Sunday, April 24, 2016

Core Post #5: Jennifer Lopez: The Containment and Empowerment of the White Gaze

The concept of 'white gaze,' extended by ethnic theorists such as Manthia Diawara and Bell Hooks from Laura Mulvey's 'male gaze,' is central to Beltran's study of Latin American pop star Jennifer Lopez. Beltran's analysis of Jennifer Lopez explores the relationship between her body-oriented publicity and her so-called 'crossover success,' a term Beltran uses to describe her popularity in both Latino-centered and mainstream media.  The white gaze operates here on two levels: Lopez's ethnicity and gender. In other words, we can still read Lopez's stardom with Mulvey's classical concept of the male gaze; her Puerto-Rican ethnicity complicates the matter by adding the layer of race. Lopez's film Out of Sight (2001) (Dir: Steven Soderberg) will be used as a text to analyze this issue.

The white gaze is understood to "control or contain constructions of nonwhite ethnicity in U.S. popular culture" (Beltran 79). It argues that non-white stars build their image around the public's fascination of their bodies and stereotypical notions of their respective ethnicity.  In Out of Sight, Lopez's ethnicity is not represented in stereotypical ways. She plays Karen Cisco, a U.S. Marshal, an occupation that inherently displays power and authority. Her character is calm, confident and intelligent, and most importantly, strong-willed. She is at least an equal, if not stronger, adversary to George Clooney's Jack Foley. Beltran argues that her image in the film marks her crossover success, proving her ability to appeal to mainstream white audiences.

She is, however, heavily sexualized in the film under the 'male gaze' of Foley. For example, Foley has his hand on her hip the first time they meet, while they are both stuck in the trunk together, reminding the viewer of Lopez's infamous big bottom. Since the male gaze translates to power dynamics, it is important to wonder who ultimately holds the power in the relationship. As a U.S. Marshal who seems to be more inclined in having a relationship with a criminal than to arrest him, Karen seems to not hold any power. Meanwhile, Foley gets away with his crimes and prison escape just by attracting Karen. However, it is also important to analyze the agency in Karen, because agency translates to action, and action has the potential of exerting power. It is clear that in the end, Karen is the person in their relationship who holds the power. She shoots and arrests Jack despite initial hesitation, signifying her ability to manage the conflict between her duty and love. By choosing duty, she reminds Foley and the viewer that she is not just a passive object to be viewed and controlled by the male gaze.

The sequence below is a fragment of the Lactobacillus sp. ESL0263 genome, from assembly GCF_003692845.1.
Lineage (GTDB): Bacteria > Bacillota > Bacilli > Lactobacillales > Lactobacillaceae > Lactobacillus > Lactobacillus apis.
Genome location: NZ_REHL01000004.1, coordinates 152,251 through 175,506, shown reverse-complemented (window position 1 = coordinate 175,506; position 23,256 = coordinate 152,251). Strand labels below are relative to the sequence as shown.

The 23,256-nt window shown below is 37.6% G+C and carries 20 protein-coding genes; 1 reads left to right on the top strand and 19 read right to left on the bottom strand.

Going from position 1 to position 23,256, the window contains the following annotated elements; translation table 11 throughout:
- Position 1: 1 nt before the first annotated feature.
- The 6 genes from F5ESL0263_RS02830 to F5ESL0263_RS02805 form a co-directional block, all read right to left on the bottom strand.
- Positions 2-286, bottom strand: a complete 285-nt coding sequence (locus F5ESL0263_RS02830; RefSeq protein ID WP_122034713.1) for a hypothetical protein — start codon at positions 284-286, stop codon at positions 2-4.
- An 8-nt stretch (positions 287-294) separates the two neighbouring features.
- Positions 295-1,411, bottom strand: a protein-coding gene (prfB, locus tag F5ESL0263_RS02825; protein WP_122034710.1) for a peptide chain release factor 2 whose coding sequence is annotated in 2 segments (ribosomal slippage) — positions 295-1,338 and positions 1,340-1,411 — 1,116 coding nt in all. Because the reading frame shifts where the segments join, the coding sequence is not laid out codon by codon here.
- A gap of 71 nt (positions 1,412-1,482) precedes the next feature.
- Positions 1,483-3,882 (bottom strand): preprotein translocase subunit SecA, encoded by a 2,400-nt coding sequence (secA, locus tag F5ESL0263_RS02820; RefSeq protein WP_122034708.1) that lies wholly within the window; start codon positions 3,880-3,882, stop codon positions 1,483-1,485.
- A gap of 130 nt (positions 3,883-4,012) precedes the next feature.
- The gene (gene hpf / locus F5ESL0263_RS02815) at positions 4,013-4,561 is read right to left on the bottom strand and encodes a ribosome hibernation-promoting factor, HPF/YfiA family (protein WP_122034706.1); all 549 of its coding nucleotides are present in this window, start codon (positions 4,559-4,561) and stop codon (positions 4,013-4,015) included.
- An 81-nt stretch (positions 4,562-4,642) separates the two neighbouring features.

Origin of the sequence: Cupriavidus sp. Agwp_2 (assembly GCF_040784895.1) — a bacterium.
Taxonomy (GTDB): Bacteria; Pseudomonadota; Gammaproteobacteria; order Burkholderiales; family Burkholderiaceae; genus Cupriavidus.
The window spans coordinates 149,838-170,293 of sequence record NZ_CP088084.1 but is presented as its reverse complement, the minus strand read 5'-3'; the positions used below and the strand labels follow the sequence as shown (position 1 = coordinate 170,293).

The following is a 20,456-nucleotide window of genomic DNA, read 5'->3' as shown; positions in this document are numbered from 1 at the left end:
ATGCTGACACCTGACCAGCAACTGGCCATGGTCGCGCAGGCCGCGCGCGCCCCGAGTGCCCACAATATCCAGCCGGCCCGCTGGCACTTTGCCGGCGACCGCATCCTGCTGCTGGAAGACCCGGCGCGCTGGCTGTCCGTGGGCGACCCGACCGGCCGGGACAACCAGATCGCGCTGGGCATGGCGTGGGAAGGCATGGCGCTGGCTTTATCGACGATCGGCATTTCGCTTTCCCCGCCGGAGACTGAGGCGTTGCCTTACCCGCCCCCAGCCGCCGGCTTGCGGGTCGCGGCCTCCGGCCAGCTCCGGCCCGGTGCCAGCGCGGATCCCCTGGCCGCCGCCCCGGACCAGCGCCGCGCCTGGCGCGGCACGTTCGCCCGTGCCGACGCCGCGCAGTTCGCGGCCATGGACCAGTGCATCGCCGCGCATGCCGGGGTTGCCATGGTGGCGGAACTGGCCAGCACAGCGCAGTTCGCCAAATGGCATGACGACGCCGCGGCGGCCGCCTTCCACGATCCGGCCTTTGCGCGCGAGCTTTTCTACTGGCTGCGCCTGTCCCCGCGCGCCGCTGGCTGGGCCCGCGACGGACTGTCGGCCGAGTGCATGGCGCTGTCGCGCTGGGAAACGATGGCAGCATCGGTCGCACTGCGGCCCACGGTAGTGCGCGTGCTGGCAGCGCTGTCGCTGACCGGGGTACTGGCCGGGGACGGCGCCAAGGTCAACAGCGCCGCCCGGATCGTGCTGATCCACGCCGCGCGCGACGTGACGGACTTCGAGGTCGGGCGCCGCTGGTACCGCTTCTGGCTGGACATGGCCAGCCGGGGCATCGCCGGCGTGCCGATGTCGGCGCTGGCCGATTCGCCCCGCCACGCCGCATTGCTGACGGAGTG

The power dynamics between Lopez and Foley in Out of Sight can be a useful way of understanding how the white gaze operates on her in pop culture. On one hand, the public's fetishization over Lopez's butt serves to reduce her to a sexualized object, controlling and containing both her gender and ethnicity. On the other hand, Lopez's uncompromising confidence in her body shape is empowering and transgressing: "I really, really dig my curves" (Beltran 75). Although media's obsession with her butt makes her a sex symbol, Lopez is not only unashamed, but also proud of it. Her pride in her body shape challenges conventional standards of white beauty, which pressures women to acquire a model-skinny physique. It serves as a feminist mindset, reminding women that there are alternative body types to aspire to; most importantly, it conveys the message that it really is the unapologetic self-confidence that makes a woman sexy. It also positions herself outside of the mainstream white beauty standards, signaling her ethnic pride, which can be empowering to minority representation in popular media.

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